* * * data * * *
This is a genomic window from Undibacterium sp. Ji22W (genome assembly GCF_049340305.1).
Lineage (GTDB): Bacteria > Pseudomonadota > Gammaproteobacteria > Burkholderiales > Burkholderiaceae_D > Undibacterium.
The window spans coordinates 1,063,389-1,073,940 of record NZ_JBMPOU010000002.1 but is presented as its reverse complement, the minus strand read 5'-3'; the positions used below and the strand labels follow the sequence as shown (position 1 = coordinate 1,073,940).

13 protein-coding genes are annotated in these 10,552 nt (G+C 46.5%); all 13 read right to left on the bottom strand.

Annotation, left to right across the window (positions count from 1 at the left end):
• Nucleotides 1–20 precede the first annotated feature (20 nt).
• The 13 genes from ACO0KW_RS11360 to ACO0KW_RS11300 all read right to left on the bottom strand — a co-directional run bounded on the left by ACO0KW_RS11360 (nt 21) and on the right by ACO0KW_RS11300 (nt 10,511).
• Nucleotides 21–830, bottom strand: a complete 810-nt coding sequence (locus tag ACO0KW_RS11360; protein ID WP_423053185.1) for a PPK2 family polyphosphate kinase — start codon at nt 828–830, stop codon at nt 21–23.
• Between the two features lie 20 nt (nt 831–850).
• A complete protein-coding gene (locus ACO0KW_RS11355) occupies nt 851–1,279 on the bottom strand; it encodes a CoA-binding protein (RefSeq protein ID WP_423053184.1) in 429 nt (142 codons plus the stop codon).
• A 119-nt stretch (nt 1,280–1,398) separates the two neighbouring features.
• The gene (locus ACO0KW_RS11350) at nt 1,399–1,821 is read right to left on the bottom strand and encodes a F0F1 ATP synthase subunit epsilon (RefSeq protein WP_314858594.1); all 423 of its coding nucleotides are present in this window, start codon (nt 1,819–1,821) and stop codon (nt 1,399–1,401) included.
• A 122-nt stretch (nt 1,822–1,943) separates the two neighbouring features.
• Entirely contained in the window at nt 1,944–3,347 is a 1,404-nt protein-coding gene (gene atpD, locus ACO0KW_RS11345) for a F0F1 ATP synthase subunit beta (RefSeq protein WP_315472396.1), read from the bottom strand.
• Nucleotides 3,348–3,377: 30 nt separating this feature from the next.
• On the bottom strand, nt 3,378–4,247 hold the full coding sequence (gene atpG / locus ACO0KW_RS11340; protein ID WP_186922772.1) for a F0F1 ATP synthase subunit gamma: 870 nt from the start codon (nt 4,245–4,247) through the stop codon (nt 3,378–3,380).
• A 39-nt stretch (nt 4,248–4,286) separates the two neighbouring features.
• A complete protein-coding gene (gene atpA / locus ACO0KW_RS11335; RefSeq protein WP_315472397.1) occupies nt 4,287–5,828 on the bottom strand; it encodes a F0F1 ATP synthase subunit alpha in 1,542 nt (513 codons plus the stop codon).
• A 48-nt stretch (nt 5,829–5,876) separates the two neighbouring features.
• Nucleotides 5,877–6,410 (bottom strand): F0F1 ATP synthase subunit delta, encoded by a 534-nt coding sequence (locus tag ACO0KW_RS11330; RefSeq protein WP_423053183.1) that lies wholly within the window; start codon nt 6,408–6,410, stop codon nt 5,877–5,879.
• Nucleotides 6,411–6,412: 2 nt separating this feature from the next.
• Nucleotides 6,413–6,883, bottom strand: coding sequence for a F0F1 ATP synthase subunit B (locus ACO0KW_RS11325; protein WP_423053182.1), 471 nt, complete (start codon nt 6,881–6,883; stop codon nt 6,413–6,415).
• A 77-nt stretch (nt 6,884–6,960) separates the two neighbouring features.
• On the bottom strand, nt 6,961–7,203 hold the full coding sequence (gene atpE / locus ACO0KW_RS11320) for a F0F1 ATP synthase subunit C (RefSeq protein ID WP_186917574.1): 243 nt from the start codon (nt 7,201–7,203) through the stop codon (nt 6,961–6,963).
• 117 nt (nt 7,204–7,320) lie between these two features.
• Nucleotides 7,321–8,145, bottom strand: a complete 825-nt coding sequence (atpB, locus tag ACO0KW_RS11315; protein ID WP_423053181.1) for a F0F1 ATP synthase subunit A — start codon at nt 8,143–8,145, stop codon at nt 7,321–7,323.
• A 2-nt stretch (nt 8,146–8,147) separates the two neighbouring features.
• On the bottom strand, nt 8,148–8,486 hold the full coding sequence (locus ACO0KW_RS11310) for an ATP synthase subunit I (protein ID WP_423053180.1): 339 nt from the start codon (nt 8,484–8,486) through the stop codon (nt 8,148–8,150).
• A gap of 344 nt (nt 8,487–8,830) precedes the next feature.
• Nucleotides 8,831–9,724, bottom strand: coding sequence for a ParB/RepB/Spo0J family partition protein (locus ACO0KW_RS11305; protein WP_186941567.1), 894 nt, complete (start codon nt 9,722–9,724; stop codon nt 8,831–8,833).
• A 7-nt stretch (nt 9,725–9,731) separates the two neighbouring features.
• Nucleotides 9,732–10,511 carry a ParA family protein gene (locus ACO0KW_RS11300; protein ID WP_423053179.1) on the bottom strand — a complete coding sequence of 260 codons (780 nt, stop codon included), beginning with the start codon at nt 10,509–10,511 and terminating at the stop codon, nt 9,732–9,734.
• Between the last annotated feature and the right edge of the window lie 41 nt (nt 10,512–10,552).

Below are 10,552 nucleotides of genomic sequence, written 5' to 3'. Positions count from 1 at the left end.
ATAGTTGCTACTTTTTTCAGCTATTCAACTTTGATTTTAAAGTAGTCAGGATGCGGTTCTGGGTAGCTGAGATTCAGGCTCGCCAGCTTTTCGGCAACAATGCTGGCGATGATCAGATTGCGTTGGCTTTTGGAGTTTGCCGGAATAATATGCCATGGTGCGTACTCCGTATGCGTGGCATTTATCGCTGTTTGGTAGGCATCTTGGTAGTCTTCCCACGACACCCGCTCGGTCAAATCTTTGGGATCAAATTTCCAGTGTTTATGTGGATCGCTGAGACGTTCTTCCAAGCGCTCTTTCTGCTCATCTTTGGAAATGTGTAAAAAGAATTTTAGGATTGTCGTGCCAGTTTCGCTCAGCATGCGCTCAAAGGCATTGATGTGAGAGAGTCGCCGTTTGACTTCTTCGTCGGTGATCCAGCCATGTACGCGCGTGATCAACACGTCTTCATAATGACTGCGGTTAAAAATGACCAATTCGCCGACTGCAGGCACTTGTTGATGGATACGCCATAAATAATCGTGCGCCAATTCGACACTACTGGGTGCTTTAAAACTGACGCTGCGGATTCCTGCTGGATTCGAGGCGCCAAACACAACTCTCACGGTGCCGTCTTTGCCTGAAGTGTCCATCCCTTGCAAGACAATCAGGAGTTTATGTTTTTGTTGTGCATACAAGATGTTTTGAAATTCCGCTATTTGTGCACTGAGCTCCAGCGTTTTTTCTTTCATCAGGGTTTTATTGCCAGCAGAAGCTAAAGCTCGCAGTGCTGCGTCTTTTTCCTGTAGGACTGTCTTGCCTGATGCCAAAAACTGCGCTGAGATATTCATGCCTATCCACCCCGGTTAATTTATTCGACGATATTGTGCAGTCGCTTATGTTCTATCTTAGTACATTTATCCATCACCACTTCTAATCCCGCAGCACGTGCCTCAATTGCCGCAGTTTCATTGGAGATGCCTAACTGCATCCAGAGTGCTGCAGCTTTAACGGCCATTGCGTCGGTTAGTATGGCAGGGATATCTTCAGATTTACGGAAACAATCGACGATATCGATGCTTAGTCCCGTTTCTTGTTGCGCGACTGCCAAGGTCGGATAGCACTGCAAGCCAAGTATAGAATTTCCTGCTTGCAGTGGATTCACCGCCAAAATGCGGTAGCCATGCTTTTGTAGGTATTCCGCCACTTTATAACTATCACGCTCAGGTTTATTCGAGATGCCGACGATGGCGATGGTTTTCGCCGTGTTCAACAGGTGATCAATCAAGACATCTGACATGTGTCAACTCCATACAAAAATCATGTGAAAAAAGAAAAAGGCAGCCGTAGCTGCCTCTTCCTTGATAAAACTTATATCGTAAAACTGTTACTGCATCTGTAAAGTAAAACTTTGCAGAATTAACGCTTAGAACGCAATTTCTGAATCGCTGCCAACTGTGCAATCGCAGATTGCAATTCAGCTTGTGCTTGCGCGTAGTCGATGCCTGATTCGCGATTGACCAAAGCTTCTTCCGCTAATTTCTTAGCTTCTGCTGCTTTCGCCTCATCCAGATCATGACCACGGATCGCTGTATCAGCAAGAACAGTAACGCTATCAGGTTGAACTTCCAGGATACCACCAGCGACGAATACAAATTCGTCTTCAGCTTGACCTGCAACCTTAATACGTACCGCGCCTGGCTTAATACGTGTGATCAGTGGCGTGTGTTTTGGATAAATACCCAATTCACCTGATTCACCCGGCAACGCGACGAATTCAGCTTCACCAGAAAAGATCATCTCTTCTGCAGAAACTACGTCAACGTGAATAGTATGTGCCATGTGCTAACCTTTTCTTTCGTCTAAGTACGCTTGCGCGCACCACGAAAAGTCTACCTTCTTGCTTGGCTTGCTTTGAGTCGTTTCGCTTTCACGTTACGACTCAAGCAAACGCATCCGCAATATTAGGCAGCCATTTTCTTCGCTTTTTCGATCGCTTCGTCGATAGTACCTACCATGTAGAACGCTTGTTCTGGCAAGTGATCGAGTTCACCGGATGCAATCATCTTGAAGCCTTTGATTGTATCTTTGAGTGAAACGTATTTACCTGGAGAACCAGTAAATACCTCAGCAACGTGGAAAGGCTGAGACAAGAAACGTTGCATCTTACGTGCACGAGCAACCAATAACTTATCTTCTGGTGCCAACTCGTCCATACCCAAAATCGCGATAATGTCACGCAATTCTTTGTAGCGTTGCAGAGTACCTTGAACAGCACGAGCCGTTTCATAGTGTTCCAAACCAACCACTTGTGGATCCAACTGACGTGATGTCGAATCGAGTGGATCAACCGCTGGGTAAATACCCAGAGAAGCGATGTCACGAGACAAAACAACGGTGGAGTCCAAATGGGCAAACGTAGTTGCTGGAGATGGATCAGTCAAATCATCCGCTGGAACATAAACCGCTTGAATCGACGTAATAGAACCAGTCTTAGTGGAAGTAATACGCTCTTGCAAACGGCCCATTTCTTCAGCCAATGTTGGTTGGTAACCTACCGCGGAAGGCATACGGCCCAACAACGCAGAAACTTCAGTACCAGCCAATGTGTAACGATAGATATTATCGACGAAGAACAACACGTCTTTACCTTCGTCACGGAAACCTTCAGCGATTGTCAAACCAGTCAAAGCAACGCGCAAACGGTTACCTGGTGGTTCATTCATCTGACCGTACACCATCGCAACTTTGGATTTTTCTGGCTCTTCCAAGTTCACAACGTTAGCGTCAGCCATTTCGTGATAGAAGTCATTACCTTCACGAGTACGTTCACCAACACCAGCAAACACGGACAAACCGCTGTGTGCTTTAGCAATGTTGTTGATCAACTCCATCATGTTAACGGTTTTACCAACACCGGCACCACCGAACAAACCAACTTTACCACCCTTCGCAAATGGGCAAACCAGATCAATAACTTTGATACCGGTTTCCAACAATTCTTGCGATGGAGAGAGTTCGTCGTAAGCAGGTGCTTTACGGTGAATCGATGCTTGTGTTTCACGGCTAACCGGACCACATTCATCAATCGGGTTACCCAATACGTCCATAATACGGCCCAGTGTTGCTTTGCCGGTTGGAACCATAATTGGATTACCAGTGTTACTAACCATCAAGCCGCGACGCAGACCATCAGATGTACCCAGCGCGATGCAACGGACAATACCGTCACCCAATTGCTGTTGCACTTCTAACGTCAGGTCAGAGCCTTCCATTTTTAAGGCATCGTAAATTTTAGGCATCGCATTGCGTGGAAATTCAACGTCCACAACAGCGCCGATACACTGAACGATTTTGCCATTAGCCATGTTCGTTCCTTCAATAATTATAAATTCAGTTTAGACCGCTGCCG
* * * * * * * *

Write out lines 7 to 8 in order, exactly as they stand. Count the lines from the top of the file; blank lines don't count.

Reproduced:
• The 13 genes from ACO0KW_RS11360 to ACO0KW_RS11300 all read right to left on the bottom strand — a co-directional run bounded on the left by ACO0KW_RS11360 (nt 21) and on the right by ACO0KW_RS11300 (nt 10,511).
• Nucleotides 21–830, bottom strand: a complete 810-nt coding sequence (locus tag ACO0KW_RS11360; protein ID WP_423053185.1) for a PPK2 family polyphosphate kinase — start codon at nt 828–830, stop codon at nt 21–23.